Report
Description

Increasingly, governments, corporations, international organizations, and nongovernmental organizations (NGOs) are seeking to use digital technologies to track the identities of migrants and refugees. This surging interest in digital identity technologies would seem to meet a pressing need: the United Nations Refugee Agency (UNHCR) states that in today’s modern world, lacking proof of identity can limit a person’s access to services and socio-economic participation, including employment opportunities, housing, a mobile phone, and a bank account. But this report argues that the technologies and processes involved in digital identity will not provide easy solutions in the migration and refugee context. Technologies that rely on identity data introduce a new sociotechnical layer that may exacerbate existing biases, discrimination, or power imbalances.

How can we weigh the added value of digital identification systems against the potential risks and harms to migrant safety and fundamental human rights? This report provides international organizations, policymakers, civil society, technologists, and funders with a deeper background on what we currently know about digital identity and how migrant identity data is situated in the Italian context. Key findings and recommendations include:

  • Migrants exchange identity data for resources without meaningful consent. Privacy, informed consent, and data protection are compromised throughout the process of migrant and refugee identification.
  • Systemic bureaucratic biases present obstacles that would likely impede the fair development and integration of digital identity systems.
  • Trust is lacking in the sociotechnical systems that are intertwined with identity. Cultural mediators can be uniquely positioned in the system to build trust and literacy around privacy rights and informed consent. Moreover, if NGOs collecting identity data obtain the capacity and literacy, they can become ready access points to bolster data protection for migrant and refugee beneficiaries.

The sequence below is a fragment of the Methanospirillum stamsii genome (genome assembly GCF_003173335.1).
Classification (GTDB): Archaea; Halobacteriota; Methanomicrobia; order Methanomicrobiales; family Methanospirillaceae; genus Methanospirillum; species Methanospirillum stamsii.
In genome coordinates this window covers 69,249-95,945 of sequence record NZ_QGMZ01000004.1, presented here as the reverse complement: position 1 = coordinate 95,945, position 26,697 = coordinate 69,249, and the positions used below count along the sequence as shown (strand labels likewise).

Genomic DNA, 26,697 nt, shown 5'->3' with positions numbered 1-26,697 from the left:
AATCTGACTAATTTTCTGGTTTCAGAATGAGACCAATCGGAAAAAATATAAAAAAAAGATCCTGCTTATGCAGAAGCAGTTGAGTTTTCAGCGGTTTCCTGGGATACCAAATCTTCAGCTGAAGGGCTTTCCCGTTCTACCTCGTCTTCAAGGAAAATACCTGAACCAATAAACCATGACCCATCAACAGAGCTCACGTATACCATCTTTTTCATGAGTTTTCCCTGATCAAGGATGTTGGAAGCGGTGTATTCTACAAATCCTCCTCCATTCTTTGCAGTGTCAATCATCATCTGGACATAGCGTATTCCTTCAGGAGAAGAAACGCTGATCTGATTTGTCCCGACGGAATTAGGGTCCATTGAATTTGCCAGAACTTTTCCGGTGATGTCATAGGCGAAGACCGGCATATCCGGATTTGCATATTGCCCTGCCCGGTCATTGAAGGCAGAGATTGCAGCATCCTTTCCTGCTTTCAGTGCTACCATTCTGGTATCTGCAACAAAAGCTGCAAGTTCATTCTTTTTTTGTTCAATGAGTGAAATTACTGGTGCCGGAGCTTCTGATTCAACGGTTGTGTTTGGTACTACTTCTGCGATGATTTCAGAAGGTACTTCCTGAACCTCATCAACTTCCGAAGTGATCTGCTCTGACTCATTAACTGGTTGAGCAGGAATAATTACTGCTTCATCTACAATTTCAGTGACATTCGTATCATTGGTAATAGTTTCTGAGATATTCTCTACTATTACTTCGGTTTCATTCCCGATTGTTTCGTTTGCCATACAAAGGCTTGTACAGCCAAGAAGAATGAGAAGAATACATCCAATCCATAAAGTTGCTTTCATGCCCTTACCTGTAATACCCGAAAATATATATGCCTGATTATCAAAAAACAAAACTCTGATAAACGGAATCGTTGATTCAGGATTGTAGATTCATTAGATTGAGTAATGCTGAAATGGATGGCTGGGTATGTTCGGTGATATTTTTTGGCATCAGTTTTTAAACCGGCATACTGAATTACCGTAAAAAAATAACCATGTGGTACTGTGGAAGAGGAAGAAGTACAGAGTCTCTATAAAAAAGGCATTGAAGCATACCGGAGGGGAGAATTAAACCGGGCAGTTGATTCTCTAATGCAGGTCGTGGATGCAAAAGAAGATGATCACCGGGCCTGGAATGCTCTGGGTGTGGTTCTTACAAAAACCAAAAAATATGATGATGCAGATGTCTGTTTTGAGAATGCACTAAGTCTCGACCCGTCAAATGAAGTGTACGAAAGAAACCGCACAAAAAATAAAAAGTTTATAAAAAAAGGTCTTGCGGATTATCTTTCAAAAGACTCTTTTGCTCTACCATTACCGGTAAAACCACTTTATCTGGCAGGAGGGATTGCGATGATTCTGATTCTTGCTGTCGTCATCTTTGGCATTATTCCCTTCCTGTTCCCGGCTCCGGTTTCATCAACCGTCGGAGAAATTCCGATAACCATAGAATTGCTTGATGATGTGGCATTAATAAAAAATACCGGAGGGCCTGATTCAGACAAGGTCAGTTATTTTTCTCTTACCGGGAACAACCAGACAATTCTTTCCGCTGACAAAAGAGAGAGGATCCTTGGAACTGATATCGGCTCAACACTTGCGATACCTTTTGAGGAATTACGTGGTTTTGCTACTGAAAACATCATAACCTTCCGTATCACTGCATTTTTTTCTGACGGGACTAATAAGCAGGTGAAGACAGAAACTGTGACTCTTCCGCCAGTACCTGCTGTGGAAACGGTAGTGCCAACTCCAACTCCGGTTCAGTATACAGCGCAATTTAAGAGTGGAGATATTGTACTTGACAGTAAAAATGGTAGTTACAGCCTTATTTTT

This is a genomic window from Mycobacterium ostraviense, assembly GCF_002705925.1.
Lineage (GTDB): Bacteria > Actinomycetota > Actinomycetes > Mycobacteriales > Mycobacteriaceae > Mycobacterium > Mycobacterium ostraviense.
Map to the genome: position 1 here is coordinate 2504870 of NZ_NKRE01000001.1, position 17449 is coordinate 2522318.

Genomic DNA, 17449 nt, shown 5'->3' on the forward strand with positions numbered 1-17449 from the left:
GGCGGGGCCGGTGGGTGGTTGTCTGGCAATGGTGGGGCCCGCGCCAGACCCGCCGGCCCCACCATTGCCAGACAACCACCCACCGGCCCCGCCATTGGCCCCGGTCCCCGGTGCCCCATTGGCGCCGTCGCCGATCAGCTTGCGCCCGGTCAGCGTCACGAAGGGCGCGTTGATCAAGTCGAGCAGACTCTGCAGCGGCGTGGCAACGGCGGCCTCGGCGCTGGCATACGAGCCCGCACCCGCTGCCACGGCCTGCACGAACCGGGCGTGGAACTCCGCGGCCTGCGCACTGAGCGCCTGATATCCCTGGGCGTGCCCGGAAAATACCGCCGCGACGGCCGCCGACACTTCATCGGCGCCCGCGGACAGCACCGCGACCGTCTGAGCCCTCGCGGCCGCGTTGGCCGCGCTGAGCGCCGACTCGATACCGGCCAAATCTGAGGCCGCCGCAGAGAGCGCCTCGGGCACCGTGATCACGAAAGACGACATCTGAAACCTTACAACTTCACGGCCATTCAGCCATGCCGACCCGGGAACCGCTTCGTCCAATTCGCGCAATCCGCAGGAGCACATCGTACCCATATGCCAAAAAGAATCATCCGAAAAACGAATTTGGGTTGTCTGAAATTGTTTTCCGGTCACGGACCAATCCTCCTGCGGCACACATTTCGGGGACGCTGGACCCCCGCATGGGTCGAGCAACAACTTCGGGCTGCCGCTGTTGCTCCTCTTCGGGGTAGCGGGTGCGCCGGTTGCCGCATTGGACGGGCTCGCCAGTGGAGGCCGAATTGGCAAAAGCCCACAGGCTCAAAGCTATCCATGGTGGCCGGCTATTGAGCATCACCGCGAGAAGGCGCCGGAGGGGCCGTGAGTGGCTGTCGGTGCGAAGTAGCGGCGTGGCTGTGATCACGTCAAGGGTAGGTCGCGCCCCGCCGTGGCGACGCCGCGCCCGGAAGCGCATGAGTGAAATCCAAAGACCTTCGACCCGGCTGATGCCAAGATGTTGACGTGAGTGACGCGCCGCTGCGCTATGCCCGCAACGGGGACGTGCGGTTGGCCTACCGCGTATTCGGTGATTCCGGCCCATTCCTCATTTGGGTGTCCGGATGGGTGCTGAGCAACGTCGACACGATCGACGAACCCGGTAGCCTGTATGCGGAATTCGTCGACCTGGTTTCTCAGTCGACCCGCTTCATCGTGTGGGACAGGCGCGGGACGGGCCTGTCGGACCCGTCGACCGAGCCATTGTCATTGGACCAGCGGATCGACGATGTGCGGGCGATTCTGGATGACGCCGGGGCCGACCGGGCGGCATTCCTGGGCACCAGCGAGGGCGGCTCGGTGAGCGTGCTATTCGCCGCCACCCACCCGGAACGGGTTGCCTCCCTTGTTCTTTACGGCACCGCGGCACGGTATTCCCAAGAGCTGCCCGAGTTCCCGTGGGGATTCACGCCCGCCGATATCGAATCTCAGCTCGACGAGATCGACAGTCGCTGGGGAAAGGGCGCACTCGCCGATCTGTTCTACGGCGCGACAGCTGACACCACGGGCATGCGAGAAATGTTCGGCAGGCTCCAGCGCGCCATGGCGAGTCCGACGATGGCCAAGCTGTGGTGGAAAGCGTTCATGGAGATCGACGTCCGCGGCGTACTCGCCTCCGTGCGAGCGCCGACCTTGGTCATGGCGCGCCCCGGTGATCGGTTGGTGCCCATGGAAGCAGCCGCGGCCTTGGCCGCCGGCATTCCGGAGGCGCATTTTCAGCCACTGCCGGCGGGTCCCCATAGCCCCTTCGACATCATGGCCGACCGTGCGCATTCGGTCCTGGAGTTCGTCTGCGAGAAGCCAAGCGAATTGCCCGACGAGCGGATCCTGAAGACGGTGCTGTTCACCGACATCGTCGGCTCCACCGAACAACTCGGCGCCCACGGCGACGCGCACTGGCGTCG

• Urgent open questions remain to be explored before new digital identity systems are imposed in the current migration context. Without a stronger evidence base and the appropriate safeguards in place, new digital identity systems are likely to amplify risks and harms in lives of vulnerable and marginalized populations in Italy and elsewhere.

Additionally, we identify three major thematic areas of concern involved with the data collection from and processing of migrants and refugees in Italy:

  • Bureaucratic bias in identity systems—this includes concerns about the classification of vulnerable communities and the inconsistent collection of migrants’ identity information.
  • Privacy and mistrusted systems—this includes the difficulties in getting informed consent when collecting migrants’ data, as well as migrants’ understanding of privacy, the consequences of system avoidance, and the role of trusted intermediaries, such as cultural mediators.
  • Organizational data responsibility—including how different organizations navigate their own understanding of privacy rights and data security practices.

In the current political climate in Italy and other European Union (EU) countries, the addition of new digital identity systems promising the efficient implementation of existing policy is not an adequate response. What is needed now is a policy-relevant knowledge base about the realities of bureaucratic and technical harms, the difficulties of maintaining privacy and obtaining meaningful informed consent, and the challenges of protecting identity data for all actors in the ecosystem. Officials and stakeholders can use this knowledge to ensure the proper technical and policy safeguards are in place before digital identity systems are developed, deployed, and integrated. Only then can we realize the benefits of trusted sociotechnical systems while also protecting the fundamental rights of vulnerable and marginalized populations.

Publication Details
Publication Year:
2019